Thursday, December 15, 2016

Newspaper trespasser cannot sue the police -- or the paper

The plaintiff sued the local newspaper for trespass after they had him arrested for showing up against their wishes. He also sued the police. Let's face it, there are some people -- you just don't want them around. The district court dismissed the case and the Court of Appeals affirms.

The case is Russell v. The Journal News, a summary order decided on December 5. The Second Circuit tells us very little about what happened here other than that the the Journal News told the police that he was "causing alarm" to its employees. The paper sent a letter to plaintiff's attorney that he was prohibited from entering the property. On the day of his arrest, the paper told the police that plaintiff was back. The police saw plaintiff seated on a bench the police thought was Journal News property, and plaintiff got busted.

The criminal charge against plaintiff was dismissed because the accusatory instrument was insufficient on its face. The prosecution then failed to file new charges, and that was the end of the criminal case. As the late Judge Brieant used to tell us, this gives the plaintiff a ticket to the courthouse. But it does not mean the plaintiff can win the case. There are too many defenses available to the police that courts can choose from once the plaintiff brings his lawsuit.

Plaintiff did not just sue the newspaper. He sued the police for malicious prosecution. But as the Court of Appeals (Walker, Hall and Chin) reminds us, facial insufficient dismissals are not dismissals on the merits. Without a dismissal on the merits, there is no malicious prosecution claim. That's a drag, because if the police don't have the wherewithal to write out the charges properly, you ought to be able to sue for something, right? But you can't.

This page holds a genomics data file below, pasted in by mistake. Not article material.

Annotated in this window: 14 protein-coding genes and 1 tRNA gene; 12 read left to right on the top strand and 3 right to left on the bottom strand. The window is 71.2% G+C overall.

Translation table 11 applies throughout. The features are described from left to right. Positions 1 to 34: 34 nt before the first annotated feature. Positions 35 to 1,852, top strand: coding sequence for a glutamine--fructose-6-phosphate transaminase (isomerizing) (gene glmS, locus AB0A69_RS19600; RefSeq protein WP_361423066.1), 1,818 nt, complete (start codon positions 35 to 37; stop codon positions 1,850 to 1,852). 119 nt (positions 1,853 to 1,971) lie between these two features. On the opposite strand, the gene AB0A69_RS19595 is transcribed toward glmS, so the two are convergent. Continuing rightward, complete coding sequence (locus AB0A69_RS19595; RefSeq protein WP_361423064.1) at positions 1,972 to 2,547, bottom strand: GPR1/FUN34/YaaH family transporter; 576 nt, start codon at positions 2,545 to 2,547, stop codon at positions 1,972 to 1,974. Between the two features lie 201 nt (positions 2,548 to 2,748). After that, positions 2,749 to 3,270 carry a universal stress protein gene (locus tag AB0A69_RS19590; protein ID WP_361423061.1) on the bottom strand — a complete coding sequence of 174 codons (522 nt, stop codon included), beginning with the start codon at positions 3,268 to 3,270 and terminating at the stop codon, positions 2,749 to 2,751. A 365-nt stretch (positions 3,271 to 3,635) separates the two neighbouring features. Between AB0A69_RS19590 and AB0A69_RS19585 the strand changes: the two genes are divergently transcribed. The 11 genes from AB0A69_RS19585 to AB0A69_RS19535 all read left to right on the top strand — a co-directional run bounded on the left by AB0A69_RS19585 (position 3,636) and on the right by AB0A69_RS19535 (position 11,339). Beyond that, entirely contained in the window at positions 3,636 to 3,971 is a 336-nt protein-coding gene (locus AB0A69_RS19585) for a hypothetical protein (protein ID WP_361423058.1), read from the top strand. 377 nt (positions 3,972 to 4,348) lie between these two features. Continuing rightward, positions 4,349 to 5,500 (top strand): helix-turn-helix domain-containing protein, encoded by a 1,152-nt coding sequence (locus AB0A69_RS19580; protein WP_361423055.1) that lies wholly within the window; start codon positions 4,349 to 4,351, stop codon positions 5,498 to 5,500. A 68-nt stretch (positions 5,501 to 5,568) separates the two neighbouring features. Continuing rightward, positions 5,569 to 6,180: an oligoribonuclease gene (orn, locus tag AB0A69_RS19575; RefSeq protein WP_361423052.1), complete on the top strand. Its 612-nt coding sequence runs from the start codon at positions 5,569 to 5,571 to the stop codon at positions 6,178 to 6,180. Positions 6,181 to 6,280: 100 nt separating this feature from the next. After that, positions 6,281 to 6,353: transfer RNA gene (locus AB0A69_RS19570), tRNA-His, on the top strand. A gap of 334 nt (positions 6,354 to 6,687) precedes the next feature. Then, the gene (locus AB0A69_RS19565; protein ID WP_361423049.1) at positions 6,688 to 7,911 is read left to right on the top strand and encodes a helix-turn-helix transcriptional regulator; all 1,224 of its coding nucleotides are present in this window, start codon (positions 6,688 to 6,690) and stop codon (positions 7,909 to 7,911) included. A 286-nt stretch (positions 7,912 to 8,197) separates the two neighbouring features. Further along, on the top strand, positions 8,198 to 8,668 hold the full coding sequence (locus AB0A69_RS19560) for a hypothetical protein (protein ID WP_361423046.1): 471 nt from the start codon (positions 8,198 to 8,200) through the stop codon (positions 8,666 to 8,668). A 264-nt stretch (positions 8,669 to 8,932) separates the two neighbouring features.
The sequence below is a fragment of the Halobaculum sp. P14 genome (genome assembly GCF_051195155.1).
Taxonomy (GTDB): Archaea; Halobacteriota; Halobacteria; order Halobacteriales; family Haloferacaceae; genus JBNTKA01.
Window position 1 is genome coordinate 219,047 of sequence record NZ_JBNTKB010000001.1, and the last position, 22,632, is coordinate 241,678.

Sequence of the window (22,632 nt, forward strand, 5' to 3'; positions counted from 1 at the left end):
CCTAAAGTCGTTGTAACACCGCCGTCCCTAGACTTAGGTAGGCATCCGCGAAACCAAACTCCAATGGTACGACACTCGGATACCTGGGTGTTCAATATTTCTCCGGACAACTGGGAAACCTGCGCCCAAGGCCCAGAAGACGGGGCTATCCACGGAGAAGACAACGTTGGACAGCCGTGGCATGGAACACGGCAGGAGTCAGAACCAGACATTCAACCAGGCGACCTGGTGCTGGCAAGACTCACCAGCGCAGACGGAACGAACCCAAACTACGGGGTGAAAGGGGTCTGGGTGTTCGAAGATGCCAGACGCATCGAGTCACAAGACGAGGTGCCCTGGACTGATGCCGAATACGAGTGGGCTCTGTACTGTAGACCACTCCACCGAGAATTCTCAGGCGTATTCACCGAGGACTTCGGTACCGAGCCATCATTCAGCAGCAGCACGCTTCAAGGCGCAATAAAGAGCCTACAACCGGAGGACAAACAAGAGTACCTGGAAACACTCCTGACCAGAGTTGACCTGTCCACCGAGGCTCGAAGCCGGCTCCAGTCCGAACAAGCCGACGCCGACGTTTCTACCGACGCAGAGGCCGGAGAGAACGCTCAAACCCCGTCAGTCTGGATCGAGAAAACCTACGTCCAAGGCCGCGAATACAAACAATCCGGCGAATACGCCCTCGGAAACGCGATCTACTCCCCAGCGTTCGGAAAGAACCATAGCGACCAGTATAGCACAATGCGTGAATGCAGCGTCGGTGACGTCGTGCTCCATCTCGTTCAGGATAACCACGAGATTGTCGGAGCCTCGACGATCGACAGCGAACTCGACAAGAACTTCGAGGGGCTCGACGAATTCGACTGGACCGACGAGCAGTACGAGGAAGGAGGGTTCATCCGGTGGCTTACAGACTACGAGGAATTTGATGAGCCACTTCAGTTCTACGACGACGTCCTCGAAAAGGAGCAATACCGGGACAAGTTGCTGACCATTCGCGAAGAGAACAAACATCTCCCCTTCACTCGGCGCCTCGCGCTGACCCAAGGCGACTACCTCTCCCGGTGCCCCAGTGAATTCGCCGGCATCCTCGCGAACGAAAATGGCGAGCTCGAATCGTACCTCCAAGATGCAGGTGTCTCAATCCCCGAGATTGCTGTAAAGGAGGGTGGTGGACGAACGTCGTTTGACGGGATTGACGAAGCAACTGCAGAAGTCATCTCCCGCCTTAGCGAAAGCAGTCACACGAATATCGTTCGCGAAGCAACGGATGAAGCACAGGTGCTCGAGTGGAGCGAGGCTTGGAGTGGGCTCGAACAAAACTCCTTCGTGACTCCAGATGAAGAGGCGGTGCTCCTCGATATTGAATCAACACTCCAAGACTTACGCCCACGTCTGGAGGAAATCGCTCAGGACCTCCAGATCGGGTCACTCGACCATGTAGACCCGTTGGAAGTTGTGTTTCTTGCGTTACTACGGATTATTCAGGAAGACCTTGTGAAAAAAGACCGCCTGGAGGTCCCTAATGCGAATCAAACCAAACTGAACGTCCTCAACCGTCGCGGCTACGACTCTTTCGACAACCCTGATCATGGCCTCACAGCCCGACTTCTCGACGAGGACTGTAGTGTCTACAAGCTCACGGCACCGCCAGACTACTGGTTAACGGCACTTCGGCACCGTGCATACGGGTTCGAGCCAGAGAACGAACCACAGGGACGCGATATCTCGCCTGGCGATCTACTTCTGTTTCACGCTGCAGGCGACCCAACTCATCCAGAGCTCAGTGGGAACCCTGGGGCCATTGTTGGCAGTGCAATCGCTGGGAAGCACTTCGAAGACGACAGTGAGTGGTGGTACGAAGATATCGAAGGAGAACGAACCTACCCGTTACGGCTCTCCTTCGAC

Turning to the case against the newspaper, we run into another defense the police can invoke in litigation: qualified immunity. The general public knows nothing about this immunity, which gives the police the benefit of the doubt in close cases. We call it "arguable probable cause," which is as good as the probable cause defense that kills off so many false arrest cases. The Second Circuit phrases the issue very carefully: the police saw plaintiff on what they thought was a Journal News bench. Who knows who really owned the bench. But it is close enough. Case dismissed.

Interesting language buried in the opinion. The Court of Appeals notes that probable cause cannot exist if the police make the arrest "entirely on baseless or unreasonable conjectures and assumptions." This language derives from Mitchell v. City of New York, 2016 WL 631801 (2d Cir. Oct. 28, 2016). The plaintiff in this case cannot use that language, because there was no conjecture here. But expect to see that language pop up in other cases. It opens the door for creative plaintiffs' lawyers to chip away at the probable cause defense.

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